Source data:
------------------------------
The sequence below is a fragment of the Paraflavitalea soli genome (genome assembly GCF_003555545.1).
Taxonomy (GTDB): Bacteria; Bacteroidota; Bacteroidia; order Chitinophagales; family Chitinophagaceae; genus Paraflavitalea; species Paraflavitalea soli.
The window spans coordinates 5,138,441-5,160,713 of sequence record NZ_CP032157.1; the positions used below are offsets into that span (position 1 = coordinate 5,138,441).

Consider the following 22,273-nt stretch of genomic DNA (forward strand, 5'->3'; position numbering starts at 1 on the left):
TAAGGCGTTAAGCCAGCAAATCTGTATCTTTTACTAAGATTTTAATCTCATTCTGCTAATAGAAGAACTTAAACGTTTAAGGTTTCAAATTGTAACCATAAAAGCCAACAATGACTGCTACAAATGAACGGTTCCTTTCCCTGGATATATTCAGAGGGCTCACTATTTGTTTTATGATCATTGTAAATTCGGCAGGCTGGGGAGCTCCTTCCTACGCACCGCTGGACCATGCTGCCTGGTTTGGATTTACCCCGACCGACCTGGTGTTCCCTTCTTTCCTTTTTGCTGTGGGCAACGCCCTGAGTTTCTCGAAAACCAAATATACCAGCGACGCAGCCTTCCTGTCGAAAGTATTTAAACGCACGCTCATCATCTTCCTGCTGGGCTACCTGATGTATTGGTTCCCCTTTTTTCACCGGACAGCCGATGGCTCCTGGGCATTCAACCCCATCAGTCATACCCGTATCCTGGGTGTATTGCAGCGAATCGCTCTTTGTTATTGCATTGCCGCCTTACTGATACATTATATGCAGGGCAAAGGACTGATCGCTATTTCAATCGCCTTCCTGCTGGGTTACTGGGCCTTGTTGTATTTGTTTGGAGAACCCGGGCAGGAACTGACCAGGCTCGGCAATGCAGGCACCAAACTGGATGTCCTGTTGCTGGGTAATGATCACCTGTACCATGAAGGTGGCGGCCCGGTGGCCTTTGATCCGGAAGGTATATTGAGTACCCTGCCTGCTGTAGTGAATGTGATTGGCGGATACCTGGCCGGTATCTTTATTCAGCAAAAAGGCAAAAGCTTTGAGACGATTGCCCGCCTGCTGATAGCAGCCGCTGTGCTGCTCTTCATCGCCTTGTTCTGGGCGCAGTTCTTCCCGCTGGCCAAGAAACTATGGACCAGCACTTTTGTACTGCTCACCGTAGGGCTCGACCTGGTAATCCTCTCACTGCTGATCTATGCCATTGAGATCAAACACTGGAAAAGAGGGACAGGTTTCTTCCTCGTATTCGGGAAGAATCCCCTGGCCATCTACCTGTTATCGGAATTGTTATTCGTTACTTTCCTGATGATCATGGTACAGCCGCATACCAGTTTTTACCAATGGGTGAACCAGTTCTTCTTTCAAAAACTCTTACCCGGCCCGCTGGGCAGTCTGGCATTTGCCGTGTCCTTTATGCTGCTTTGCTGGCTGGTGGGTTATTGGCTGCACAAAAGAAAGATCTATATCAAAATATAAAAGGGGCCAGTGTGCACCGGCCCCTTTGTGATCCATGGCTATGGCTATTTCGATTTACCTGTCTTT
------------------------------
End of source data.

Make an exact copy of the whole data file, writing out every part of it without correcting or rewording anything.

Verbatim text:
The sequence below is a fragment of the Paraflavitalea soli genome (genome assembly GCF_003555545.1).
Taxonomy (GTDB): Bacteria; Bacteroidota; Bacteroidia; order Chitinophagales; family Chitinophagaceae; genus Paraflavitalea; species Paraflavitalea soli.
The window spans coordinates 5,138,441-5,160,713 of sequence record NZ_CP032157.1; the positions used below are offsets into that span (position 1 = coordinate 5,138,441).

Consider the following 22,273-nt stretch of genomic DNA (forward strand, 5'->3'; position numbering starts at 1 on the left):
TAAGGCGTTAAGCCAGCAAATCTGTATCTTTTACTAAGATTTTAATCTCATTCTGCTAATAGAAGAACTTAAACGTTTAAGGTTTCAAATTGTAACCATAAAAGCCAACAATGACTGCTACAAATGAACGGTTCCTTTCCCTGGATATATTCAGAGGGCTCACTATTTGTTTTATGATCATTGTAAATTCGGCAGGCTGGGGAGCTCCTTCCTACGCACCGCTGGACCATGCTGCCTGGTTTGGATTTACCCCGACCGACCTGGTGTTCCCTTCTTTCCTTTTTGCTGTGGGCAACGCCCTGAGTTTCTCGAAAACCAAATATACCAGCGACGCAGCCTTCCTGTCGAAAGTATTTAAACGCACGCTCATCATCTTCCTGCTGGGCTACCTGATGTATTGGTTCCCCTTTTTTCACCGGACAGCCGATGGCTCCTGGGCATTCAACCCCATCAGTCATACCCGTATCCTGGGTGTATTGCAGCGAATCGCTCTTTGTTATTGCATTGCCGCCTTACTGATACATTATATGCAGGGCAAAGGACTGATCGCTATTTCAATCGCCTTCCTGCTGGGTTACTGGGCCTTGTTGTATTTGTTTGGAGAACCCGGGCAGGAACTGACCAGGCTCGGCAATGCAGGCACCAAACTGGATGTCCTGTTGCTGGGTAATGATCACCTGTACCATGAAGGTGGCGGCCCGGTGGCCTTTGATCCGGAAGGTATATTGAGTACCCTGCCTGCTGTAGTGAATGTGATTGGCGGATACCTGGCCGGTATCTTTATTCAGCAAAAAGGCAAAAGCTTTGAGACGATTGCCCGCCTGCTGATAGCAGCCGCTGTGCTGCTCTTCATCGCCTTGTTCTGGGCGCAGTTCTTCCCGCTGGCCAAGAAACTATGGACCAGCACTTTTGTACTGCTCACCGTAGGGCTCGACCTGGTAATCCTCTCACTGCTGATCTATGCCATTGAGATCAAACACTGGAAAAGAGGGACAGGTTTCTTCCTCGTATTCGGGAAGAATCCCCTGGCCATCTACCTGTTATCGGAATTGTTATTCGTTACTTTCCTGATGATCATGGTACAGCCGCATACCAGTTTTTACCAATGGGTGAACCAGTTCTTCTTTCAAAAACTCTTACCCGGCCCGCTGGGCAGTCTGGCATTTGCCGTGTCCTTTATGCTGCTTTGCTGGCTGGTGGGTTATTGGCTGCACAAAAGAAAGATCTATATCAAAATATAAAAGGGGCCAGTGTGCACCGGCCCCTTTGTGATCCATGGCTATGGCTATTTCGATTTACCTGTCTTT